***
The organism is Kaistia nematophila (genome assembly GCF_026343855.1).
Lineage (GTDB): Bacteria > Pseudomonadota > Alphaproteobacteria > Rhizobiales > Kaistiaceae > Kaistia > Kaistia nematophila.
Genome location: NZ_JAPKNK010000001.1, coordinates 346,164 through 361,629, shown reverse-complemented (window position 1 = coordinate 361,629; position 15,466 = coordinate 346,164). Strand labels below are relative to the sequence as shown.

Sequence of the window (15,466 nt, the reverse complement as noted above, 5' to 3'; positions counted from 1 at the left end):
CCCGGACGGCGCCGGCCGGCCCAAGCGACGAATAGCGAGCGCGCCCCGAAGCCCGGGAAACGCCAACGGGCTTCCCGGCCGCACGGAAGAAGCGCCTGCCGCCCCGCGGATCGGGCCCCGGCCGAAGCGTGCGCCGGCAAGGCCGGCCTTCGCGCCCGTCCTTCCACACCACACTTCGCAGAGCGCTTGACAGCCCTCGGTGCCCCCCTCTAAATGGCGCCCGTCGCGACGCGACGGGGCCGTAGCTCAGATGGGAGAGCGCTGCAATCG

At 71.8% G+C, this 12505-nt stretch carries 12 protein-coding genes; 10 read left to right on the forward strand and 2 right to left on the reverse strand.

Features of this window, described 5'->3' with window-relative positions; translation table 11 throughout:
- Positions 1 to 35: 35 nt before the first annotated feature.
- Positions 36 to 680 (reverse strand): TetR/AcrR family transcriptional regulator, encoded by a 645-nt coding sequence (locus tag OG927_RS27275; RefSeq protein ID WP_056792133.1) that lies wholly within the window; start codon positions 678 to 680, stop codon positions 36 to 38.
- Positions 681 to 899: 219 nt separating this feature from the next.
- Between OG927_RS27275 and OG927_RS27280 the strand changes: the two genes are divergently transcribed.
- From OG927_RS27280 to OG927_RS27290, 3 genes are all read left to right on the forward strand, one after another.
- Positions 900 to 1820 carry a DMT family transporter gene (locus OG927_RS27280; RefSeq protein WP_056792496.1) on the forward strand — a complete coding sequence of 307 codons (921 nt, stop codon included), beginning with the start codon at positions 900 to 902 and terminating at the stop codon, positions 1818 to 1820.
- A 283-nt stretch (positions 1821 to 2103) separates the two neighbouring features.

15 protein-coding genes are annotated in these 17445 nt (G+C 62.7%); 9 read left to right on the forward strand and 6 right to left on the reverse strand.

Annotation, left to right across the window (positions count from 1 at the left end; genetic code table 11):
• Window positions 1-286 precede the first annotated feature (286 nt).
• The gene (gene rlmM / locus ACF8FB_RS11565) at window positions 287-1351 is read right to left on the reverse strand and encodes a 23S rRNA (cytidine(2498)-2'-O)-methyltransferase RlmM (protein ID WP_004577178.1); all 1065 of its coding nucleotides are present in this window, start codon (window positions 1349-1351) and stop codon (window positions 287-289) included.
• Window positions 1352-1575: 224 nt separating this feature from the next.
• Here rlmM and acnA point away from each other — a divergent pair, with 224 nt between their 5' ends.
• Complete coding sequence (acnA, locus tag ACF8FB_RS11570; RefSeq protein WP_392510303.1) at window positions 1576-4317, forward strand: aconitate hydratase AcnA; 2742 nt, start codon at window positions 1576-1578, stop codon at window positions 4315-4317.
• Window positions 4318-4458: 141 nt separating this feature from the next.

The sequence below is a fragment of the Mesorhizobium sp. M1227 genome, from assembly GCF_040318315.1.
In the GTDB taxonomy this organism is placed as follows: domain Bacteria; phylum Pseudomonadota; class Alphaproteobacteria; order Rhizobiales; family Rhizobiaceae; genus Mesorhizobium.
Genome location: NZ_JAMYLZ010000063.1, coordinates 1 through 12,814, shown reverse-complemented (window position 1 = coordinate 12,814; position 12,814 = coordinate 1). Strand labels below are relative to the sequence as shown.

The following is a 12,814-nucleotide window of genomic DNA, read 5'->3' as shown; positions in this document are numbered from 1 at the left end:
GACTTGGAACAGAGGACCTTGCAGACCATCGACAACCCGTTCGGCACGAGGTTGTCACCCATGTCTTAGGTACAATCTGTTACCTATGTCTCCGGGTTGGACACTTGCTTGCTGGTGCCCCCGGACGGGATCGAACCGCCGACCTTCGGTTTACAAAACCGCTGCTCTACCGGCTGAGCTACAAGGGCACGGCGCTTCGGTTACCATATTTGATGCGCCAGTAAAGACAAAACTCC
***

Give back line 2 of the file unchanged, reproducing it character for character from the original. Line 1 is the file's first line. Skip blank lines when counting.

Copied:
Lineage (GTDB): Bacteria > Pseudomonadota > Alphaproteobacteria > Rhizobiales > Kaistiaceae > Kaistia > Kaistia nematophila.